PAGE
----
State media and communications strategies have been critical to the implementation of policy reforms and to the ostensible reinvention of Venezuela’s national identity as a socialist republic. In addition to promoting a series of regulatory reforms that limit freedom of expression and have had a particularly restrictive effect on the broadcast news industry, Chávez made communications tools central to his strategy as a leader. New Yorker essayist and author Jon Lee Anderson called Chávez the “world’s first virtual President in the age of the communication revolution.”5 Chávez maintained his own blog6 and an active social media presence through Facebook7 and Twitter.8 Chávez also hosted a weekly television program, Aló, Presidente (Hello, President), where he addressed his constituents and discussed policy issues with members of his administration in his famously boisterous manner.9

Despite recent regulatory changes, Venezuela maintains an active print and broadcast media environment. A wide range of political viewpoints can be found in the four major daily newspapers based in the capital city of Caracas and on television and radio news programs. Digital news outlets also have become increasingly popular as the nation’s Internet penetration rate has risen.

Yet in recent years the government has become increasingly hostile toward news outlets that are critical of the nation’s political leadership. In 2009 and 2010, the IACHR documented numerous cases in which journalists were assaulted or had their recording equipment stolen while they were attempting to gather information about a politically controversial topic. In the wake of new, media-focused regulations, the national Public Prosecutor’s Office has filed charges against journalists and news outlets that are often based on small administrative or business-related infractions, but appear to be triggered by editorial critiques of the government by those media organizations.10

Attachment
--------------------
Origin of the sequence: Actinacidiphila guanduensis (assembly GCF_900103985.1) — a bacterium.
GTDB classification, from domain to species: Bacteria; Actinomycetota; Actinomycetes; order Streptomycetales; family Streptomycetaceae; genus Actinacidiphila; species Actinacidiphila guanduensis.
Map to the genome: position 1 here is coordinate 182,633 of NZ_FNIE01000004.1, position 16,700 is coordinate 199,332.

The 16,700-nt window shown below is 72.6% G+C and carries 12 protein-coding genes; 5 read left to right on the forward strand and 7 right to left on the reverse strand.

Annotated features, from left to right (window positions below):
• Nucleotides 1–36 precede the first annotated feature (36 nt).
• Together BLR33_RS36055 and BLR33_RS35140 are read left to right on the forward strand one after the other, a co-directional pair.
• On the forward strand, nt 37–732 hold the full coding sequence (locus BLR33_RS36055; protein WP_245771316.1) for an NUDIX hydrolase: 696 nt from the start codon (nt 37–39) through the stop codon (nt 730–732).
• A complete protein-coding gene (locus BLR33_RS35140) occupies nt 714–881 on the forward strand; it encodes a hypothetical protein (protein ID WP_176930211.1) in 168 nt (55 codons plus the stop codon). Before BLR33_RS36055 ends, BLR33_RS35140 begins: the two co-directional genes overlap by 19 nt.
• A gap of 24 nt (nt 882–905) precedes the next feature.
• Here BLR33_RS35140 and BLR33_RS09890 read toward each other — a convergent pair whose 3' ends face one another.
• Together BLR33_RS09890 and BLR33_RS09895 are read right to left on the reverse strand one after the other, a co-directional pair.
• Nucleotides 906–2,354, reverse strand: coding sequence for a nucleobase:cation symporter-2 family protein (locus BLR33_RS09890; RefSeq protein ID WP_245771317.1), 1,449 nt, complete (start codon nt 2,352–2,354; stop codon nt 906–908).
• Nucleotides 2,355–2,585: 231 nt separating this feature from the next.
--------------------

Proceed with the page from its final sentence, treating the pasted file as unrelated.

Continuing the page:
Internet in Venezuela

During the 1980s, Venezuela developed a national network, Red Saicyt, that was used primarily by government employees and academic researchers.11 In 1991, a national email system was built on Red Saicyt, and later that year Venezuela established its first connection to the global Internet12 In 1998, the network was reconfigured to support public use of the Internet. Venezuela’s Internet penetration rate has climbed steadily since 2000,13, when former President Hugo Chávez formally decreed the promotion of Internet use as essential to the country’s development.14 In 2011, it was 42 percent.15